Bush to send envoy to Iran nuke talks
DANA PERINO, WHITE HOUSE SPOKESWOMAN: Mr. Solana from the European Union has an already scheduled meeting with the Iranians to get their response to the incentives package that we provided to them about a month ago, and Undersecretary Burns from the State Department will attend that meeting.
CARLO BASILONE (VOICEOVER): In a dramatic turn, the Bush administration is sending a top diplomat, Undersecretary of State William Burns, to weekend talks with Iran’s nuclear envoy without Iran having first halted its nuclear enrichment program. It will be the first time such a high-ranking US official has attended such talks. The meeting will be held on Saturday in Geneva by European Union foreign policy chief Javier Solana and Iran’s top nuclear negotiator, Saeed Jalili. The White House denies an all-out policy shift.
PERINO: There is no negotiation here. We are going there. Undersecretary Burns will be there as a part of the international community, showing our unison that we are going to provide two paths for the Iranians from which to choose: one, that they could accept the incentives package, and then, if it’s verified that they have halted their uranium enrichment, then there will be negotiations.
BASILONE: Under discussion will be a proposal by the P5+1—the five permanent members of the UN Security Council plus Germany—of a package of incentives offered to Iran on a condition that it halts uranium enrichment, a process that can be used to generate electricity or make a nuclear weapon. But Iran insists that it has a right to an enrichment program under the Nuclear Nonproliferation Treaty. And Iran’s supreme leader, Ayatollah Ali Khamenei, urged western countries to observe the Islamic Republic’s limits on the nuclear issue.
AYATOLLAH ALI KHAMENEI, IRAN’S SUPREME LEADER (SUBTITLED TRANSLATION): We have conspicuous red lines in our nuclear program. If the parties to the negotiations respect the Iranian nation and the Islamic Republic’s stature and also observe these red lines, our country’s officials will negotiate with them on the condition that no one should threaten us. The Iranian nation is sensitive toward threat. I say it clearly, that if anyone commits idiocy toward the Islamic Republic of Iran, the practical response of the Islamic Republic will be a crushing response.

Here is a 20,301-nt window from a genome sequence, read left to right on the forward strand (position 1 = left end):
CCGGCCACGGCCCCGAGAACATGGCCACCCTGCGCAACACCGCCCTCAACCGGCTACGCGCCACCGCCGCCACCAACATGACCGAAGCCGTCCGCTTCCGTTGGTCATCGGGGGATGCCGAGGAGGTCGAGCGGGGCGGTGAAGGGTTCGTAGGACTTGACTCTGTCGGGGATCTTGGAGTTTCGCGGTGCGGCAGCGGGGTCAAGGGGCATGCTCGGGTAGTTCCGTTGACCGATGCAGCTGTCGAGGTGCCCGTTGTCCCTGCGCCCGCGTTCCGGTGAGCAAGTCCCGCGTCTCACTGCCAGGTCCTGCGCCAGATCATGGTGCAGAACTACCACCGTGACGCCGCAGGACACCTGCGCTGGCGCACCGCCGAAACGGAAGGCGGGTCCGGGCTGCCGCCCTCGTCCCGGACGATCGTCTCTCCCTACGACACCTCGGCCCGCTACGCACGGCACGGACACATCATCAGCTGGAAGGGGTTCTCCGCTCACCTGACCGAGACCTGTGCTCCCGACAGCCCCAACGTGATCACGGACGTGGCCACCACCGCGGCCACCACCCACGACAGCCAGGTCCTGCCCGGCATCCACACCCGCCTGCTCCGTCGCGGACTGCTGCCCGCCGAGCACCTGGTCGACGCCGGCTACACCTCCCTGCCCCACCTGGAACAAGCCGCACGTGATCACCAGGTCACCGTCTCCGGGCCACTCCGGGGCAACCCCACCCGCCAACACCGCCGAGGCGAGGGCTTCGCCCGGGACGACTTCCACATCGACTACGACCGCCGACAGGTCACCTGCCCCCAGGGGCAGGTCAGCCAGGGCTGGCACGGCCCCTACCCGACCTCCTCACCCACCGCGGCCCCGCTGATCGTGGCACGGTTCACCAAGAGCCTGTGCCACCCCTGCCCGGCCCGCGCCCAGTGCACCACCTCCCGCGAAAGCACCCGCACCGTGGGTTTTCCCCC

BASILONE: Saturday’s meeting will come at a time of heightened tensions between the United States and Iran, after Iranian missile tests last week in response to threatening Israeli warplane maneuvers in June. Investigative historian and military policy analyst Gareth Porter believes that the White House may be changing its message.
GARETH PORTER, MILITARY POLICY ANALYST: I think, essentially, it is the dawning of the realization within the Bush White House that he’s got to do something other than just threaten Iran or, you know, talk about the military threat being on the table, the military option being on the table, simply because it’s not going to work. Let’s face it: we’re still in the stage of talks about talks. This is a preliminary stage—it does not mean that the Bush administration is about to drop its demand. But what Solana is hoping and I think what the Iranians are hoping is that there can be some creative talks here that have to do with a kind of new proposal—not a new proposal, but putting on the table an existing proposal that has to do with a compromise on your enrichment in Iran, but enrichment that would have western countries in firm control, in a way that would give them assurances against using any of the fuel rods or the results of the enrichment for the use of a bomb program. That’s really the hope of it.
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